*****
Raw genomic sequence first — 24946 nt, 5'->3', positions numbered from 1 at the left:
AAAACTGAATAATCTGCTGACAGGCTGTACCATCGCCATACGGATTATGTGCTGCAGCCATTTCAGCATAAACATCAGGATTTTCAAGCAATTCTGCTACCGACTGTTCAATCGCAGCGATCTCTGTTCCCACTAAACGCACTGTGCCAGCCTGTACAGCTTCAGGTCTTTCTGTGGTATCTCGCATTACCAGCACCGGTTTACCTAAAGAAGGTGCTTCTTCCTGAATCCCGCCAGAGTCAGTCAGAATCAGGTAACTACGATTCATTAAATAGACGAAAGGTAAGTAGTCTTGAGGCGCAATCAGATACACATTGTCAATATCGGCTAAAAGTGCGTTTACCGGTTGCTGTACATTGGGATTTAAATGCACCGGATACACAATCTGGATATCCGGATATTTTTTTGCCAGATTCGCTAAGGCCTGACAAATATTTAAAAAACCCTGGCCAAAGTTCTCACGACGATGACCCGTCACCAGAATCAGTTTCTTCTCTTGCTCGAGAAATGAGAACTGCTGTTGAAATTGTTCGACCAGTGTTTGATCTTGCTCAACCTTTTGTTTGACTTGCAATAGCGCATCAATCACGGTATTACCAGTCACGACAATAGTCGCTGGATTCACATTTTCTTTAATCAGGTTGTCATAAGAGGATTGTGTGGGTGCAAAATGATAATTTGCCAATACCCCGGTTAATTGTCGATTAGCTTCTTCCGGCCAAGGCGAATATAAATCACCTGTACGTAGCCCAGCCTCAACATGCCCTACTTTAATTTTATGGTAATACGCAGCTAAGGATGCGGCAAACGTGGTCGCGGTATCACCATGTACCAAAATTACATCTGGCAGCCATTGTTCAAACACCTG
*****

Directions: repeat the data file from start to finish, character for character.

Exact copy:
Raw genomic sequence first — 24946 nt, 5'->3', positions numbered from 1 at the left:
AAAACTGAATAATCTGCTGACAGGCTGTACCATCGCCATACGGATTATGTGCTGCAGCCATTTCAGCATAAACATCAGGATTTTCAAGCAATTCTGCTACCGACTGTTCAATCGCAGCGATCTCTGTTCCCACTAAACGCACTGTGCCAGCCTGTACAGCTTCAGGTCTTTCTGTGGTATCTCGCATTACCAGCACCGGTTTACCTAAAGAAGGTGCTTCTTCCTGAATCCCGCCAGAGTCAGTCAGAATCAGGTAACTACGATTCATTAAATAGACGAAAGGTAAGTAGTCTTGAGGCGCAATCAGATACACATTGTCAATATCGGCTAAAAGTGCGTTTACCGGTTGCTGTACATTGGGATTTAAATGCACCGGATACACAATCTGGATATCCGGATATTTTTTTGCCAGATTCGCTAAGGCCTGACAAATATTTAAAAAACCCTGGCCAAAGTTCTCACGACGATGACCCGTCACCAGAATCAGTTTCTTCTCTTGCTCGAGAAATGAGAACTGCTGTTGAAATTGTTCGACCAGTGTTTGATCTTGCTCAACCTTTTGTTTGACTTGCAATAGCGCATCAATCACGGTATTACCAGTCACGACAATAGTCGCTGGATTCACATTTTCTTTAATCAGGTTGTCATAAGAGGATTGTGTGGGTGCAAAATGATAATTTGCCAATACCCCGGTTAATTGTCGATTAGCTTCTTCCGGCCAAGGCGAATATAAATCACCTGTACGTAGCCCAGCCTCAACATGCCCTACTTTAATTTTATGGTAATACGCAGCTAAGGATGCGGCAAACGTGGTCGCGGTATCACCATGTACCAAAATTACATCTGGCAGCCATTGTTCAAACACCTG